There is some discussion ongoing at the moment on the TeX Live mailing list about possibly changing the default PDF version produced by tools such as pdfLaTeX, XeLaTeX, etc. The current standard setting is version 1.4, which makes larger files but does have the advantage of being readable by a wider range of viewers. On the other hand, PDF version 1.5 was first released in 2003, and there is pretty good support for it in most of the well-known readers. As long as switching to version 1.5 also enables the compression, this looks like a good idea: just moving to version 1.5 without using the features available seems a bit odd to me.

There are times where you need to use PDF version 1.4 (for example for archive-type PDFs), but for those you also need to check other features of the PDF. So I feel that the change looks like a good idea, provided there is a good way to set the version to something else.

Chemistry journals: publishers support of LaTeX

As the author of the achemso bundle (for supporting submissions to the American Chemical Society), I get a few queries about the support various publishers provide for LaTeX. Unlike more physics-focussed journals, the chemistry journals never typeset directly from authors LaTeX sources. As a result, the acceptance of LaTeX material from authors is rather less popular, and tends to be patchy. So I thought I’d summarise things as I currently understand them.

American Chemical Society (ACS)

As I said above, I’ve written the achemso bundle specifically for submissions to the ACS. However, while the central office are happy to host a copy on their website and so on, the ACS don’t officially support the bundle. That means, in practice, that some journals are happier with LaTeX submissions than others. Each journal has its own office, and so I hear different things from people submitting to different journals. It also means that I have to pick up the requirements of each office based on feedback via authors, rather than getting any formalised instructions. There are mistakes in the achemso bundle, and there are also requirements that I don’t know about. So feedback is always useful (good or bad).

Royal Society of Chemistry (RSC)

The RSC have rather less information about LaTeX on their website than the ACS. They do mention TeX, but only very briefly. I’ve written some BibTeX styles, and a very basic article template, which are available in the rsc bundle. I’ve had a bit of feedback on these, and I hope that they at least provide a starting point for writing a submission to the RSC in LaTeX. More generally, I think the best advice is to check with the editorial office for the relevant journal before writing anything, and to stick to the basic LaTeX article class when you do.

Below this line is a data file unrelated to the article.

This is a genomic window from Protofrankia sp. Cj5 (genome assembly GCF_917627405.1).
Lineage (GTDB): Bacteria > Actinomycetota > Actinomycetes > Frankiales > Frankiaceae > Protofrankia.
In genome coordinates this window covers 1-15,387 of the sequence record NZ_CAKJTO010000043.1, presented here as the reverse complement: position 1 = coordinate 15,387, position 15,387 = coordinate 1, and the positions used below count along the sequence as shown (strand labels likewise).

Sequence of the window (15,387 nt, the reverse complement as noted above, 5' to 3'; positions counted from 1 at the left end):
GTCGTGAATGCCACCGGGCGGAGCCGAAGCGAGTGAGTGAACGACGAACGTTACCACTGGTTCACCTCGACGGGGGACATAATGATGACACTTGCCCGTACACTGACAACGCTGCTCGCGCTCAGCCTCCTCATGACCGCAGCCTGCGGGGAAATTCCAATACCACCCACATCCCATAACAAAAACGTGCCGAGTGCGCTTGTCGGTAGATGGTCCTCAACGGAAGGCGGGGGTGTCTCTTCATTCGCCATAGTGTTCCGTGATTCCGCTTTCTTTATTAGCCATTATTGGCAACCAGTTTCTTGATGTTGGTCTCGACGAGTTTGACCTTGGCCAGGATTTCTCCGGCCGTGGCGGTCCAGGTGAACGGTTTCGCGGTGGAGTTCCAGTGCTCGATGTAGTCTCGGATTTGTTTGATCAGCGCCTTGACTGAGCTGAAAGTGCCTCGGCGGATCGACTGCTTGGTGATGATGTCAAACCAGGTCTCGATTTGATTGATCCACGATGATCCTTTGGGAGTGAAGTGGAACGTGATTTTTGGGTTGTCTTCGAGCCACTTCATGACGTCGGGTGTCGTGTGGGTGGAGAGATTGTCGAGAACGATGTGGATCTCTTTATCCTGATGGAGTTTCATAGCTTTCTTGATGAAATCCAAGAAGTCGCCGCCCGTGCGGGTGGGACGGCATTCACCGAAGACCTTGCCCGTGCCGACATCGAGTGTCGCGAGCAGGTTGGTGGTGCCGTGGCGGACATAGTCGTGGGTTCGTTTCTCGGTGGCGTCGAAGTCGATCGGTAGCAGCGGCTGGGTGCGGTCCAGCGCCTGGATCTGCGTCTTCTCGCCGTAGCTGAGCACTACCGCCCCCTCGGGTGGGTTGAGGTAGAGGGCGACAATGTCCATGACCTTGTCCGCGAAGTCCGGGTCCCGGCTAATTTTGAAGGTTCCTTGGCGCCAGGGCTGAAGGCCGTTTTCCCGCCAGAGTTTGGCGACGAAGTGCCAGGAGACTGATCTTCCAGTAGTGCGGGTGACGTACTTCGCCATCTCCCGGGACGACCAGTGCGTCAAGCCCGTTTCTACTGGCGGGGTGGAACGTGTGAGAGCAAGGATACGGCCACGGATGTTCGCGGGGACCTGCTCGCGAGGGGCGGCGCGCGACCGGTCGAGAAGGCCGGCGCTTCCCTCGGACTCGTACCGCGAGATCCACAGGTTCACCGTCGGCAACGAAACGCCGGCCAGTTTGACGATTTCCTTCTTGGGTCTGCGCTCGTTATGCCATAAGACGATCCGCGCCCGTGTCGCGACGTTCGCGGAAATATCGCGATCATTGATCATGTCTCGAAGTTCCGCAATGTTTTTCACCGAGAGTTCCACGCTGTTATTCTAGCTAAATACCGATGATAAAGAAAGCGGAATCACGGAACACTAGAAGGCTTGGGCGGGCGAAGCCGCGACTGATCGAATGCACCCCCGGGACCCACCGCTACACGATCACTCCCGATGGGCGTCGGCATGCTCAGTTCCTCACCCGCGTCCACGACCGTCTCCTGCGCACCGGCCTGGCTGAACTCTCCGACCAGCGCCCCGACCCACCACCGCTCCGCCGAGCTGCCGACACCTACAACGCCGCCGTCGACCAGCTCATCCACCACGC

Wiley

As with the RSC, Wiley don’t have a lot of LaTeX information. What they do say is that they only accept PDF submissions: you can’t send your source. They also say to stick to the plain article class, and basically to keep things simple.

Elsevier

Elsevier have recently had a new class written for journal submissions, elsarticle. From what I can make out on their site, you can use this for most of their journals, which should include the chemistry ones. As this has actually been written for them to order, I imagine that Elsevier is the best place to be sending LaTeX submissions to. Hopefully other publishers will see that they have made life easier for their authors and will take note.

pgfplots v1.3

A new version of the very useful pgfplots package has been released. pgfplots provides a very handy interface on top of pgf/TikZ to generate print-quality plots without too much effort. As many readers will know, pgf works with both DVI and PDF output methods, making pgfplots very handy for generating plots without worrying about other content.

For me, the stand-out new feature in v1.3 of pgfplots is the ability to automatically reverse the axes. As a chemist, I need to do this as convention dictates that some types of data are displayed with the x axis running from high values to low ones. So for me not having to do this by hand is a really significant reason to upgrade. There are lots of other new features as well: I see that the manual now includes a number of 3D surface style graphs, which many people like.

If you are plotting data in TeX, the pgfplots should be very high on your list of packages to consider.

siunitx performance (again)

My previous post mentioned some efforts to improve the performance of the siunitx parser. I’ve now committed an entirely new version of the parsing code to the repository. I’ve also done my best to speed up the rest of the package. The speed you see very much depends on the type of input involved. With my test file, I got a time of roughly 3 minutes using version 1 of siunitx, about 2 minutes before improving version 2, and about 1.5 minutes after. For comparison, doing no processing at all take the time down below 10 seconds for the same file (roughly 700 pages of repeated input). For the interested reader, an siunitx snapshot TDS-style zip is available.

One thing that I find interesting in all of this is that even before optimising the code, version 2 still worked faster than version 1, even though it does more things. A lot of that is because the pre-built looping material in expl3 does a much better job than my own attempts in version 1 of siunitx. Of course, good programmers will always use fast loops, but for the rest of us I think this shows how a sensible tool-kit can bring benefits “behind the scenes”.